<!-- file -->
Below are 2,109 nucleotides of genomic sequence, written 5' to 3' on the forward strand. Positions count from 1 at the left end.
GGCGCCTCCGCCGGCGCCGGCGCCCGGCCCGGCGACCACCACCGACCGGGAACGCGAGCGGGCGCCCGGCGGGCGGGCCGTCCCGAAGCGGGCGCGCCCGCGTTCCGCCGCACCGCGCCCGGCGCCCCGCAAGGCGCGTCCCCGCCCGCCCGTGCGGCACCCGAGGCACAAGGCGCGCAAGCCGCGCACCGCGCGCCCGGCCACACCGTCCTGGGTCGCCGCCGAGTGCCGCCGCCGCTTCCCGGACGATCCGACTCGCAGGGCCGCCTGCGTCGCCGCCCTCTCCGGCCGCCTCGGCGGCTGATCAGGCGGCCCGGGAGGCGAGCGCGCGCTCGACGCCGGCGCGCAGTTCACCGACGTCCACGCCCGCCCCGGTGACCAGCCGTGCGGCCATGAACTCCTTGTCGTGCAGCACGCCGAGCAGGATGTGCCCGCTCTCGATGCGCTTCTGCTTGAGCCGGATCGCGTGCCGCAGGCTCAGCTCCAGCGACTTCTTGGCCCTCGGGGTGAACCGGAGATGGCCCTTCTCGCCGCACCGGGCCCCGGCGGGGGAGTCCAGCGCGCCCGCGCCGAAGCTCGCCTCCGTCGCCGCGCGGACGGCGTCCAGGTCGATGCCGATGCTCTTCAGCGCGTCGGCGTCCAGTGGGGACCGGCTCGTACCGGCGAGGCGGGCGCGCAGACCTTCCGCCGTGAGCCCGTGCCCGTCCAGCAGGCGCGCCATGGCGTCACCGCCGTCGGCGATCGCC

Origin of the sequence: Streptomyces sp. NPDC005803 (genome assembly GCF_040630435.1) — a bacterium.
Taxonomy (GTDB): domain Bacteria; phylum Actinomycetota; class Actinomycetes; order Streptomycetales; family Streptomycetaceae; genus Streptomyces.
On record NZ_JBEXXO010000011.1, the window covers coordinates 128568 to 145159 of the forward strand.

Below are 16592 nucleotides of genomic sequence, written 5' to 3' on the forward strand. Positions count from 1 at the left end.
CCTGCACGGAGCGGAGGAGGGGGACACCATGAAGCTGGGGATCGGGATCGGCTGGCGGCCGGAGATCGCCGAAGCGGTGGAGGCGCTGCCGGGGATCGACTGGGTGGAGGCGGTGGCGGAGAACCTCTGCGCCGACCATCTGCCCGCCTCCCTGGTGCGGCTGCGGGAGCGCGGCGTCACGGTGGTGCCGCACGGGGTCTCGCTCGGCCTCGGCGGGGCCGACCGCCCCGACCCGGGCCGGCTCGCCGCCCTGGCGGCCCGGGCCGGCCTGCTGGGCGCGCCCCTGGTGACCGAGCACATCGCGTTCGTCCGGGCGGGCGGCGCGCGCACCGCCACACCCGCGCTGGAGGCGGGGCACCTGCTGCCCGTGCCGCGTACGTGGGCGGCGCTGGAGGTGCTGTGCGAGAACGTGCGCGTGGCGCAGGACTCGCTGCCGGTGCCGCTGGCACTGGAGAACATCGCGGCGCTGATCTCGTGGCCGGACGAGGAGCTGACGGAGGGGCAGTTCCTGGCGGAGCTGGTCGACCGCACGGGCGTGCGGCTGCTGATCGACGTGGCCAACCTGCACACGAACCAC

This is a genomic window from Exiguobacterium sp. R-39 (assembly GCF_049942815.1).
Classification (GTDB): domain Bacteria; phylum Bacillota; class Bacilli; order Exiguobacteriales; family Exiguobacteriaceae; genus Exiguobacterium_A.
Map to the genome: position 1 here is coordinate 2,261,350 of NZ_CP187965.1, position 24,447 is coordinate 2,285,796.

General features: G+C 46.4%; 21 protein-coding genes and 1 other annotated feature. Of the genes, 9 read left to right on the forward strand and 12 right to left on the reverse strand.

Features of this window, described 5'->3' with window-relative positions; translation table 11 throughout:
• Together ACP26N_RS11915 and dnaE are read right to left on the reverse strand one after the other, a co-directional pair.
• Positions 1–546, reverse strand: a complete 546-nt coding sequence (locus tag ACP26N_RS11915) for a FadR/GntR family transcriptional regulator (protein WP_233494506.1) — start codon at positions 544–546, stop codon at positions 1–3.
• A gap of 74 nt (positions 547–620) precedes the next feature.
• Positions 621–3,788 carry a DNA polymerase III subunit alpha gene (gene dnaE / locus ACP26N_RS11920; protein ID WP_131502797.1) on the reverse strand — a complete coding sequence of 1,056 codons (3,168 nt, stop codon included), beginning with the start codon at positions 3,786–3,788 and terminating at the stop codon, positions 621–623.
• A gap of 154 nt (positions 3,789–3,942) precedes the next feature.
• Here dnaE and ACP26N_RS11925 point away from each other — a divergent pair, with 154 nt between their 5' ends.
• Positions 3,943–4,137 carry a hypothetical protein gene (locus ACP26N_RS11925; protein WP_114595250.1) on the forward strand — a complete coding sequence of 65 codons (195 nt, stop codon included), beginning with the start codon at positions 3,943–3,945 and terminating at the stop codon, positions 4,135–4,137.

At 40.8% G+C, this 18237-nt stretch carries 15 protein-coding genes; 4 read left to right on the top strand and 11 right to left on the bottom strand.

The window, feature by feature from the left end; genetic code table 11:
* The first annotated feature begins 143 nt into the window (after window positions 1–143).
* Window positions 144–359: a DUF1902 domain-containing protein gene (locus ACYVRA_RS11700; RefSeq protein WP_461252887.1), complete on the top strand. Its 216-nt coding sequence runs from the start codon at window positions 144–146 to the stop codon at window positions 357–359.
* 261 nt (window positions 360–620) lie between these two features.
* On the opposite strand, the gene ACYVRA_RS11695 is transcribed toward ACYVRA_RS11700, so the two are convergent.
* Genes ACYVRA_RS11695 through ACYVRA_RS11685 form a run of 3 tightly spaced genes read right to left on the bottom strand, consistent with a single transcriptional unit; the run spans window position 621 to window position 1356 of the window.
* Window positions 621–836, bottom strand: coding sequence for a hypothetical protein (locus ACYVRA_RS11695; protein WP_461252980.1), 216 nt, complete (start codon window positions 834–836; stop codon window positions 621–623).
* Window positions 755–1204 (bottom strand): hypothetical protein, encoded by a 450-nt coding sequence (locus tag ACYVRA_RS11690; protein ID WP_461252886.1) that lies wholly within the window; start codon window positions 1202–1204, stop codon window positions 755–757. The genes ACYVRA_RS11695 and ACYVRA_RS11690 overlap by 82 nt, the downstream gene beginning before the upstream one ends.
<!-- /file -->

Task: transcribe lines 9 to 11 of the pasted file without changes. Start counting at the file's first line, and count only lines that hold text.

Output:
Classification (GTDB): domain Bacteria; phylum Bacillota; class Bacilli; order Exiguobacteriales; family Exiguobacteriaceae; genus Exiguobacterium_A.
Map to the genome: position 1 here is coordinate 2,261,350 of NZ_CP187965.1, position 24,447 is coordinate 2,285,796.

General features: G+C 46.4%; 21 protein-coding genes and 1 other annotated feature. Of the genes, 9 read left to right on the forward strand and 12 right to left on the reverse strand.